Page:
At the graduation ceremony, Dr. Richard Leakey, the man who first saw paleontological potential in the rocks of the Turkana Basin and built his incredible career on the fossils he found there with his expert team including Dr. Meave Leakey, charges the field school to keep up the search for our origins in whatever field they may land in.

After ten weeks of intense coursework and intense fieldwork, Richard Leakey congratulated the third TBI field school on a job well-done. He’s been working in the Turkana Basin for 45 years and he challenged us to make the next 45 even more productive and dynamic. There are a lot of changes and challenges ahead for Turkana. Oil has been discovered, dams are being constructed, and new farms are being seeded. The Leakeys and the larger body of people supporting TBI have established the infrastructure for research to continue exploring the past in the Turkana Basin while also monitoring the modern changes in the Basin. Dr. Leakey also complimented the crew on their adaptability and intelligence. It was a bashful bunch after that one.

The Spring 2013 Field School with the Leakeys, whose focused effort to get to the root of our collective family tree put Turkana at the center of paleoanthropological inquiry. Also in this picture is Francis, our Turkana guide who has been working with the Leakeys since he was a boy in 1985 helping pick through the sediment around Turkana Boy, the most complete Homo erectus specimen ever found. Back: Marcel, Francis, John, Cory, Natalie, Time, Ana, Francis, Dr. Richard Leakey. Second Row: Dr. Meave Leakey, Bailie, Ingrid, Sam, Maegan, Meg, Ashley. Front Row: Aaron, Eve, Rosie, Holly, and Fuzzy.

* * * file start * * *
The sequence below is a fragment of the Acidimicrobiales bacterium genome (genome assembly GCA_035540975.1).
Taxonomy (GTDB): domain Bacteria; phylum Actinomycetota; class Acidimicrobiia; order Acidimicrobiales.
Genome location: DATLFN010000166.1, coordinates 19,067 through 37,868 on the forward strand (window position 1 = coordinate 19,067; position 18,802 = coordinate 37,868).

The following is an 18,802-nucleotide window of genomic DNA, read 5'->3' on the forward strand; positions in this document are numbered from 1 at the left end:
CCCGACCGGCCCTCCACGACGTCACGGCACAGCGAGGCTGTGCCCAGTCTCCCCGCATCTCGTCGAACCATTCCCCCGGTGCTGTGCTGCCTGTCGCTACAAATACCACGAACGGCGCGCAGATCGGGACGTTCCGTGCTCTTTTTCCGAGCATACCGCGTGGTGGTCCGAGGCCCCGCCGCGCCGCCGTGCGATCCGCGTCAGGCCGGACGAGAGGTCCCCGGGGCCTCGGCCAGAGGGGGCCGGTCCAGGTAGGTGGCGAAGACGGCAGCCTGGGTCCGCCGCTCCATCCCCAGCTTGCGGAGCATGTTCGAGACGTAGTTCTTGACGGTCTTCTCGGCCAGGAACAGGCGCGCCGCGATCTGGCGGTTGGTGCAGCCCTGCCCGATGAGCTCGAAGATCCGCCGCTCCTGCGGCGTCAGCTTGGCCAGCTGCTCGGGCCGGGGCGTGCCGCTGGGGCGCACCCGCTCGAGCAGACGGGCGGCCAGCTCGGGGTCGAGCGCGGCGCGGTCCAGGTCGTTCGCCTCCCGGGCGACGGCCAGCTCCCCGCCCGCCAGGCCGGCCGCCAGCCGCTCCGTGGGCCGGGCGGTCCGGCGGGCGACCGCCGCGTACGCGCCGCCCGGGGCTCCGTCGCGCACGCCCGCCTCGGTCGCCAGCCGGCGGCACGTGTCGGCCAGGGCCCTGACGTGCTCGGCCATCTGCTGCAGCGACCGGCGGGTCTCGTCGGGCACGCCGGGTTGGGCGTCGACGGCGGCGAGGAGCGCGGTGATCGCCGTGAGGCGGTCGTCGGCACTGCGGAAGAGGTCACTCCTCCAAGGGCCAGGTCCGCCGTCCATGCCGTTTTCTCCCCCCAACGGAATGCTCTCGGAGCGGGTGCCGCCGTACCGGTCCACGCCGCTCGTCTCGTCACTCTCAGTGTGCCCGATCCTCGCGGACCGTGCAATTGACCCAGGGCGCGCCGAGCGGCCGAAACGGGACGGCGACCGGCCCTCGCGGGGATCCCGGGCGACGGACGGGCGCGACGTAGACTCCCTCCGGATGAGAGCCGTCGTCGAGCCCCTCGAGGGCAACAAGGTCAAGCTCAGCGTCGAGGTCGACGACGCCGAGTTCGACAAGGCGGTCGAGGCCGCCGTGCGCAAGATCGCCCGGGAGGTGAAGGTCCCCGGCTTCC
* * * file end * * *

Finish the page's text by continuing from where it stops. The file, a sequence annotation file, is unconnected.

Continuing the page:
Then he personally congratulated each student on successfully completing the field school which continues to refine its curriculum for aspiring anthropologists, geologists, and paleontologists.

The Spring 2013 Field School closes out the Paleoanthropology module with a group portrait with Dr. Matt Skinner. It had been a sprint to the finish after two weeks packed with information and debate on the fossilized evidence of the origins of our species. After an exam in the morning and student presentations the rest of the day, everyone had earned their celebratory Tuskers on the final evening. Back: Marcel, John, Cory, Natalie, Tim, Francis. Second row: Rosie, Bailey, Ingrid, Sam, Maegan, Meg, Ashley, Ana. Front: Francis, Dr. Matthew Skinner, Eve, and Holly.

A rainbow appeared in the sky as the graduation ceremony wound to a close. If we needed nature’s affirmation that we had all been through an incredible ten weeks, this was it.

The exams were completed, the presentations finished. A few more celebratory group photos later and the students were released to celebrate ten weeks that flew by in a blur of sunscreen, watermelon slices, and hippo fossil fragments. Tusker toasts and awards were shared and everyone seemed a little shocked that it was all over.

John and the many of the other students signed the Turkwel campus guest book with notes of thanks and advice for future field school students. John even left a sketch of his favorite hominin for future schools.

The next morning the ominous cloudbank was gathering again. As much as we all wanted to linger, we didn’t want to be stuck in the mud between TBI and Lodwar and miss our flight. Goodbye hugs and handshakes for the staff, Richard, and Meave and we piled into the lorry for our final ride of the season.